Lonely Planet says Banaue Rice Terraces were "first built around 2,000 years ago by the Chinese." Netizens were quick to correct the claim.
A new video published by Lonely Planet, a popular travel guide book publisher is being criticized heavily by Filipino netizens after stating that the Banaue Rice Terraces were built by the Chinese some 2000 years ago.
From the video, it was noted that the rice terraces were "first built around 2,000 years ago by the Chinese."
A screenshot of the video at 0.50 timestamp clearly shows the texts over the video that says "These mud-walled rice terraces were first built around 2,000 years ago by the Chinese."
Many netizens who have watched the video were quick to correct the erroneous description and some expressed their disapointments.
"The Banaue Rice Terraces was built by the Filipino natives, particularly Igorots. China did not invade Philippines in the past nor did they build any infrastructures in our country. Until recently," one Facebook user commented.
The video was later taken down but, Lonely Planet, as it turns out, has been consistent in the claim. On its website, it says of the rice terraces:
"World Heritage listed, they're impressive not only for their chiselled beauty but because they were introduced around 2000 years ago by the Chinese.".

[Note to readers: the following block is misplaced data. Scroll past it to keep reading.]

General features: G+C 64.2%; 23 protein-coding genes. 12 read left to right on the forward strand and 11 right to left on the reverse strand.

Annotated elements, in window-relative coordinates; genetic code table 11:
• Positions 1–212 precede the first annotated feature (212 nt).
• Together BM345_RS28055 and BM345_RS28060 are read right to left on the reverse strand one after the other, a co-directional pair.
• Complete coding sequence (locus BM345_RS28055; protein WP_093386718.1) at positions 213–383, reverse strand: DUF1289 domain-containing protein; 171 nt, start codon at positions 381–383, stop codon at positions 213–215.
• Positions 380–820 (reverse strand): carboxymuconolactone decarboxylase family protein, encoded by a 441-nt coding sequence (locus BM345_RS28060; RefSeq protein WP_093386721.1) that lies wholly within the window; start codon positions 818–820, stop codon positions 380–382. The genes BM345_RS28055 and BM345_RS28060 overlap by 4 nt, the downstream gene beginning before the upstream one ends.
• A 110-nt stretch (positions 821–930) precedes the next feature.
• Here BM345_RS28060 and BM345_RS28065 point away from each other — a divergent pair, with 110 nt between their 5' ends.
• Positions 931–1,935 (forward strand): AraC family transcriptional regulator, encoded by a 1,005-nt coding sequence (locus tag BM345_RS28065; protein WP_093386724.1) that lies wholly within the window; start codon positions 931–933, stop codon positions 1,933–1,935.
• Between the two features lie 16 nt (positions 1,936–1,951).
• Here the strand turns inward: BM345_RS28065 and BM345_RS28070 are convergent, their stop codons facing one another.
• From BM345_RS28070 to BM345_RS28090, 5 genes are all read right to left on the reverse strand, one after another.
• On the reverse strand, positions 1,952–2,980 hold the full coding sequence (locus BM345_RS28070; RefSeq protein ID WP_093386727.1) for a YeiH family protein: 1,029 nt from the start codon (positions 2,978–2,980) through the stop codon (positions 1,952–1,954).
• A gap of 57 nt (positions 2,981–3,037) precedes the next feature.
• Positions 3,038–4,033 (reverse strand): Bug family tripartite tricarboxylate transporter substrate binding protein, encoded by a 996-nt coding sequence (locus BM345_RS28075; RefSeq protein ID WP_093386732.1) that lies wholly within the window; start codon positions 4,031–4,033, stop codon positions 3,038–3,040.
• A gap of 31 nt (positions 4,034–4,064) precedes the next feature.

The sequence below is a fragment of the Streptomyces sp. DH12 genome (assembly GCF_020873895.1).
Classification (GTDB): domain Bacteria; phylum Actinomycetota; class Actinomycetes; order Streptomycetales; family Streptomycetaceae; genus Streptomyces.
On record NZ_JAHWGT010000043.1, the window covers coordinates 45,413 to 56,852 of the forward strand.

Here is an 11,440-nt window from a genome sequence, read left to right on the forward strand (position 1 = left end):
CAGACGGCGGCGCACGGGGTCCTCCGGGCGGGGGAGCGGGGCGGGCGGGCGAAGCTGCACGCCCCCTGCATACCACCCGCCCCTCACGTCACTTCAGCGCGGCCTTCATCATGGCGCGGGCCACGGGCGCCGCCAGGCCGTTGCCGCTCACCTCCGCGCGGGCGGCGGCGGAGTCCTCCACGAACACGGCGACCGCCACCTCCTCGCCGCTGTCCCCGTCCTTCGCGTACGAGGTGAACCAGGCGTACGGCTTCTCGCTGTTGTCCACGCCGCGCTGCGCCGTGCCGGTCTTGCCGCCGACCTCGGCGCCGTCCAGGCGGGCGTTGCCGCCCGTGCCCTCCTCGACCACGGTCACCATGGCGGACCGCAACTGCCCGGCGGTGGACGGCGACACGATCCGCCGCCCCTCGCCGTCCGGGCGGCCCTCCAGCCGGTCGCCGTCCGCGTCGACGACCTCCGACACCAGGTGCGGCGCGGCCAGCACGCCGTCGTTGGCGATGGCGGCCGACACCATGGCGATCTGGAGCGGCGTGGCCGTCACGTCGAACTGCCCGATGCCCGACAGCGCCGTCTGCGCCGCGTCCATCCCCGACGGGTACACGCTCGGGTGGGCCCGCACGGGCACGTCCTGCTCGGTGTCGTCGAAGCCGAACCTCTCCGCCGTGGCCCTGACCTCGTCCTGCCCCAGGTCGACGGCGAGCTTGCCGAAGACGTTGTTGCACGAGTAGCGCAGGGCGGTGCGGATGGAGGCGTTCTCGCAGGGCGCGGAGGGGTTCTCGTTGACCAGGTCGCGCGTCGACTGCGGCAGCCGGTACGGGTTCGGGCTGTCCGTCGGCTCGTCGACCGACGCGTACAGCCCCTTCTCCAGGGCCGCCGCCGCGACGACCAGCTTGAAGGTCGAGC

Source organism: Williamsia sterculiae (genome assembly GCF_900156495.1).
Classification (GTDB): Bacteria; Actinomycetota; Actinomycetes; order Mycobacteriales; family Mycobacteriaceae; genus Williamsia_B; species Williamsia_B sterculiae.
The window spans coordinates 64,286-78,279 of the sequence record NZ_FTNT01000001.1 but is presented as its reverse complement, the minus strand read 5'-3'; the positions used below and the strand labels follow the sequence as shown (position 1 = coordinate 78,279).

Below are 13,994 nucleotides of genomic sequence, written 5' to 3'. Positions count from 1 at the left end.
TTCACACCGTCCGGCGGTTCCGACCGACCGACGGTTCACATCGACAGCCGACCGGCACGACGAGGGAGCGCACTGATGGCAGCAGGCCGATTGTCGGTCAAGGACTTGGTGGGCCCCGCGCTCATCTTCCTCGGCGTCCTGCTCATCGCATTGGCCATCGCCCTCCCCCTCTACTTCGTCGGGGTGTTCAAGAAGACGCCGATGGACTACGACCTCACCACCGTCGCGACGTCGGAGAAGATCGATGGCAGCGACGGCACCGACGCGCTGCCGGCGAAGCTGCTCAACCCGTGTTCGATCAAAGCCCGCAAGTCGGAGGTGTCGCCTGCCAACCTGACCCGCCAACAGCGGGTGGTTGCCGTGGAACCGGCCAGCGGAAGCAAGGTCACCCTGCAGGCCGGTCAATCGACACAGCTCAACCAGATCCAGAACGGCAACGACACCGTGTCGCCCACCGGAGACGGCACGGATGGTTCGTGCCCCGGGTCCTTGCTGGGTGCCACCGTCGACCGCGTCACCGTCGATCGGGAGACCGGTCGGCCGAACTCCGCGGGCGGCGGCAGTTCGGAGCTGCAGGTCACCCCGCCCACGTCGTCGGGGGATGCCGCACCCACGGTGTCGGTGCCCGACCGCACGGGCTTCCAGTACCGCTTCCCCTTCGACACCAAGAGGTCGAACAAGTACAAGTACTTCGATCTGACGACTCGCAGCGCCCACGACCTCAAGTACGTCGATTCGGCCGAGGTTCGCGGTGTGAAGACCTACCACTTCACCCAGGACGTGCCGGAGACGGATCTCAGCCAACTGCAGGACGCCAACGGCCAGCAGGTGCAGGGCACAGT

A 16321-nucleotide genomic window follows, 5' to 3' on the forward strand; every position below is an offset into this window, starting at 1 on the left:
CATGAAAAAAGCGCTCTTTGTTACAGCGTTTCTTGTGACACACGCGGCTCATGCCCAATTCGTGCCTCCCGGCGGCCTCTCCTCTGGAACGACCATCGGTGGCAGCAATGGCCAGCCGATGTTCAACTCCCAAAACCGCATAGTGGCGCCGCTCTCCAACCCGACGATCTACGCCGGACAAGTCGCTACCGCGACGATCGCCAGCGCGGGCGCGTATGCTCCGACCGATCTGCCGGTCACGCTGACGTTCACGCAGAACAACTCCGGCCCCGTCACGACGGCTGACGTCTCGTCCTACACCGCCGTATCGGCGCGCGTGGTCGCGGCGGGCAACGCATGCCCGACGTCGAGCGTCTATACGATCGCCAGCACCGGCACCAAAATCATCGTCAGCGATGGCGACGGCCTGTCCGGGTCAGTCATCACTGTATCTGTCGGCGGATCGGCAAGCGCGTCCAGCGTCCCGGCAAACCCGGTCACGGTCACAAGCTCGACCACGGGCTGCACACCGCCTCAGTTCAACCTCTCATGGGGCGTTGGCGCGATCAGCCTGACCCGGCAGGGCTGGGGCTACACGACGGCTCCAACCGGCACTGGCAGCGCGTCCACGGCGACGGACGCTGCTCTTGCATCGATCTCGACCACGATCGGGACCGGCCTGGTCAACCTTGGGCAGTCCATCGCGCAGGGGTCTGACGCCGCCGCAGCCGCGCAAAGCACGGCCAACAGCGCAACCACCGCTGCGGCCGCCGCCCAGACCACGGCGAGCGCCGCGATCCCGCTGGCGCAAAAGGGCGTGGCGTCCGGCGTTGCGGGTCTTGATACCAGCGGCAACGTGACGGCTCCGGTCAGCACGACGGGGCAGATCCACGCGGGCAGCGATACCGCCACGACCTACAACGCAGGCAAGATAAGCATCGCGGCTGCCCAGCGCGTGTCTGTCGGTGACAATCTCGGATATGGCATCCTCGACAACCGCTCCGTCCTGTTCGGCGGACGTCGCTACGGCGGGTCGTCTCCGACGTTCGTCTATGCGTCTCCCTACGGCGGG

According to the United Nations Educational, Scientific and Cultural Organization (UNESCO), the terraces are an "outstanding example of an evolved, living cultural landscape that can be traced as far back as two millennia ago in the pre-colonial Philippines."
"They are all the product of the Ifugao ethnic group, a minority community that has occupied these mountains for thousands of years," the organization notes on its website.
"The Ifugao Rice Terraces are the priceless contribution of Philippine ancestors to humanity. Built 2000 years ago and passed on from generation to generation, the Ifugao Rice Terraces represent an enduring illustration of an ancient civilization that surpassed various challenges and setbacks posed by modernization," UNESCO further noted.
The terraces are believed to be 2,000 years old and had been built by the Igorot people living in the area.